Coveredinterest arbitrage

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Covered-interest arbitrage is the movement of short-term funds between countries to take advantage of interest differentials with exchange risk covered by forward contracts. When investors purchase the currency of a foreign country to take advantage of higher interest rates abroad, they must also consider any losses or gains. Such losses or gains might occur due to fluctuations in the value of the foreign currency prior to the maturity of their investment. Generally, investors cover against such potential losses by contracting for the future sale or purchase of a foreign currency in the forward market.

Their actions, aimed at profits from interest rate differentials between countries, lead, in equilibrium, to the condition of so-called interest parity. The interest rate parity theory says that any exchange gains or losses incurred by a simultaneous purchase and sale in the spot and forward markets are offset by the interest rate differential on similar assets. Under these conditions, there is no incentive for capital to move in either direction, because the effective returns on foreign and domestic assets have been equalized.

Figure 5.5 presents a graphic representation of the theoretical relationship between the forward premium or discount and the interest rate differential. The vertical axis represents the interest differential in favor of the foreign currency and the horizontal axis shows the forward premium or discount on that currency. The interest parity line shows the equilibrium state. This chapter ignores transaction costs for simplicity. However, it is important to recognize the fact that transaction costs cause the interest parity line to be a band rather than a thin line. Transaction costs include the foreign-exchange brokerage costs on spot and forward contracts as well as the investment brokerage cost on buying and selling securities.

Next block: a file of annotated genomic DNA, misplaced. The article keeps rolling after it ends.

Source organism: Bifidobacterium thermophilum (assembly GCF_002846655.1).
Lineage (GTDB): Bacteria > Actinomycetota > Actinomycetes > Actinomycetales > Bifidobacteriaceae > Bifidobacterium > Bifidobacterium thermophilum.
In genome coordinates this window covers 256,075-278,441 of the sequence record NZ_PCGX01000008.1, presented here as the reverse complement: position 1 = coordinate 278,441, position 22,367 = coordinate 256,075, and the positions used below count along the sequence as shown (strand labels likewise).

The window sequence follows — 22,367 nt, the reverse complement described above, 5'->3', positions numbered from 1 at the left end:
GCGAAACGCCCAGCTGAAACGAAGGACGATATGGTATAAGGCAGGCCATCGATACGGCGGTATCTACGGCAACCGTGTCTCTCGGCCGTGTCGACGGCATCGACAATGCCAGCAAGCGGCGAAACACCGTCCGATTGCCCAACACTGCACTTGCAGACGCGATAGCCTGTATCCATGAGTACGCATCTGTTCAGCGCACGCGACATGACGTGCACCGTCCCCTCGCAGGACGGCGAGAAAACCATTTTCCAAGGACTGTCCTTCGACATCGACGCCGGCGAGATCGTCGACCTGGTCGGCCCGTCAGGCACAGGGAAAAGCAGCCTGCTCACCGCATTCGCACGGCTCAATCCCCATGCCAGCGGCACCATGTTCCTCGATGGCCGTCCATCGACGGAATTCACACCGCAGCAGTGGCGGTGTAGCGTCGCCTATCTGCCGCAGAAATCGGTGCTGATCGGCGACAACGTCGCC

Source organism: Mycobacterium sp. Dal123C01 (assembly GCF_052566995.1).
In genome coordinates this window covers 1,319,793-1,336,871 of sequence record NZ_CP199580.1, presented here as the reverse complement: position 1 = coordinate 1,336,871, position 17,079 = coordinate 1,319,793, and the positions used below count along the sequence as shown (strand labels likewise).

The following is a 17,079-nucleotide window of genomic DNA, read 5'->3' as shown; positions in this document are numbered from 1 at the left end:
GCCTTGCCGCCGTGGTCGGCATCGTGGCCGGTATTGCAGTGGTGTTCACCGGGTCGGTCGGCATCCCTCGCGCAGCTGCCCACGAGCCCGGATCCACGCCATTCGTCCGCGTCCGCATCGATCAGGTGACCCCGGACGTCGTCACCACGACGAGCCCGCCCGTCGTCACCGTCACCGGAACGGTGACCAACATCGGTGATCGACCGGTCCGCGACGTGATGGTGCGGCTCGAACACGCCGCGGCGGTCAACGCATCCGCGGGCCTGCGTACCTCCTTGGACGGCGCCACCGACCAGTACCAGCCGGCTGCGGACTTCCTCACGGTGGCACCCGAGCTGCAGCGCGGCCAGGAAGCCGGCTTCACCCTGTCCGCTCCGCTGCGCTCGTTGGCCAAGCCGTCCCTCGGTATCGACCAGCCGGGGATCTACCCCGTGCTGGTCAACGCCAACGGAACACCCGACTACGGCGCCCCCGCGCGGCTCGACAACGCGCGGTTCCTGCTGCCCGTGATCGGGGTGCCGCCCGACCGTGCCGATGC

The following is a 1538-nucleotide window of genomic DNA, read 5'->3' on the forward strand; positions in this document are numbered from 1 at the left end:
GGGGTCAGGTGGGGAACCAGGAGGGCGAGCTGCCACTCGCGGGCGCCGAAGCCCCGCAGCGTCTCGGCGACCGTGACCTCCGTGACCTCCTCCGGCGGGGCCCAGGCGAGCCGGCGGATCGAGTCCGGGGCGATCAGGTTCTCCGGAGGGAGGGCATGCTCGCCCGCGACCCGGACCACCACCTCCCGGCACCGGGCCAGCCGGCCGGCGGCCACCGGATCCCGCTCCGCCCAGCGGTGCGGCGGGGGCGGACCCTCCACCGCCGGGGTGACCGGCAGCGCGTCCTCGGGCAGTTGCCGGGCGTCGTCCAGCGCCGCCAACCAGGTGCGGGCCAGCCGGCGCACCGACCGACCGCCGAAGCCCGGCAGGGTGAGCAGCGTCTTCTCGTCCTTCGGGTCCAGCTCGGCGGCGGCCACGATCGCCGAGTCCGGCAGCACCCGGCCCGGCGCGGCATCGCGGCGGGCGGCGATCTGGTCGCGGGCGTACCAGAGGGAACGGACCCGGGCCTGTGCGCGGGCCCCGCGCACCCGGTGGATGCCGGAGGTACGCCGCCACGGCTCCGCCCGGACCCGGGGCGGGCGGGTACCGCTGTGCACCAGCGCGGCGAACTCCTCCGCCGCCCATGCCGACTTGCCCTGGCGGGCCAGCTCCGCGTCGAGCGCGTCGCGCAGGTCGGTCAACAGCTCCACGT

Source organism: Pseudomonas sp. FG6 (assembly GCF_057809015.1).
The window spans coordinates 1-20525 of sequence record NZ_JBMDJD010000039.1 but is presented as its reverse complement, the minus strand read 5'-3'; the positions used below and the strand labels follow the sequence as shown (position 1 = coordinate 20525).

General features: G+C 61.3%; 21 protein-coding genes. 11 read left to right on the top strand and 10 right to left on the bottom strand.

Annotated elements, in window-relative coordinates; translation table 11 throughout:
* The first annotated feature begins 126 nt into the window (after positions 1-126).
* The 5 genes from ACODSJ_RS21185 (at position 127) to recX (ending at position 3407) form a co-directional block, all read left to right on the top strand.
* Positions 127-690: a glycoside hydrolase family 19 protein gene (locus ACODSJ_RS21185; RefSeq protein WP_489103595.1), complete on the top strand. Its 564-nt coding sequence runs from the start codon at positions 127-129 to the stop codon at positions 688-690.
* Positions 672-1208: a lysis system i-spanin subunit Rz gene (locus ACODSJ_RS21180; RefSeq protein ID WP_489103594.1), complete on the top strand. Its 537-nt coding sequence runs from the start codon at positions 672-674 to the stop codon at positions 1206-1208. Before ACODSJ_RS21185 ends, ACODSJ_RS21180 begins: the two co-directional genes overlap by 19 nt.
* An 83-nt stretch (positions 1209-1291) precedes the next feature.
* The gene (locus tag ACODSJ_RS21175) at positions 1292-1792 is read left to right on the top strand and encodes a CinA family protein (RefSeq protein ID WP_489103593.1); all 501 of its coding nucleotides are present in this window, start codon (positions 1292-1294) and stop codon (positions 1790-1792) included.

Point A of figure 5.5 shows that the forward discount for foreign exchange is 1 percent and that the foreign interest rate is 2 percent higher than the domestic interest rate. In this case, the arbitrageur could employ the so-called covered-interest arbitrage to make a profit. Specifically, the arbitrageur would earn 2 percent more on her investment in foreign securities and lose 1 percent on the repurchase of the domestic currency in the forward market by taking the following actions: (1) buying spot foreign currency with domestic currency; (2) investing the foreign currency in foreign securities; and (3) selling the foreign currency in the forward market. The net result is that the arbitrageur would make a profit of 1 percent from this covered-interest arbitrage transaction.

The arbitrageur would have to convert the foreign currency to domestic currency at the end of maturity. The exchange rate may fall before the arbitrageur has returned her funds to her home country. For that reason, the arbitrage transaction involves foreign-exchange risks. To avoid these risks, she will cover the transaction by selling forward the same amount of the foreign currency at 1 percent discount. The investment protected by forward sales is called covered-interest arbitrage.

Interest differential in favor of foreign currency in percent per year

Interest differential in favor of foreign currency in percent per year

Forward premium or discount in percent per year

Figure 5.5 Covered-interest arbitrage

Forward premium or discount in percent per year

Figure 5.5 Covered-interest arbitrage

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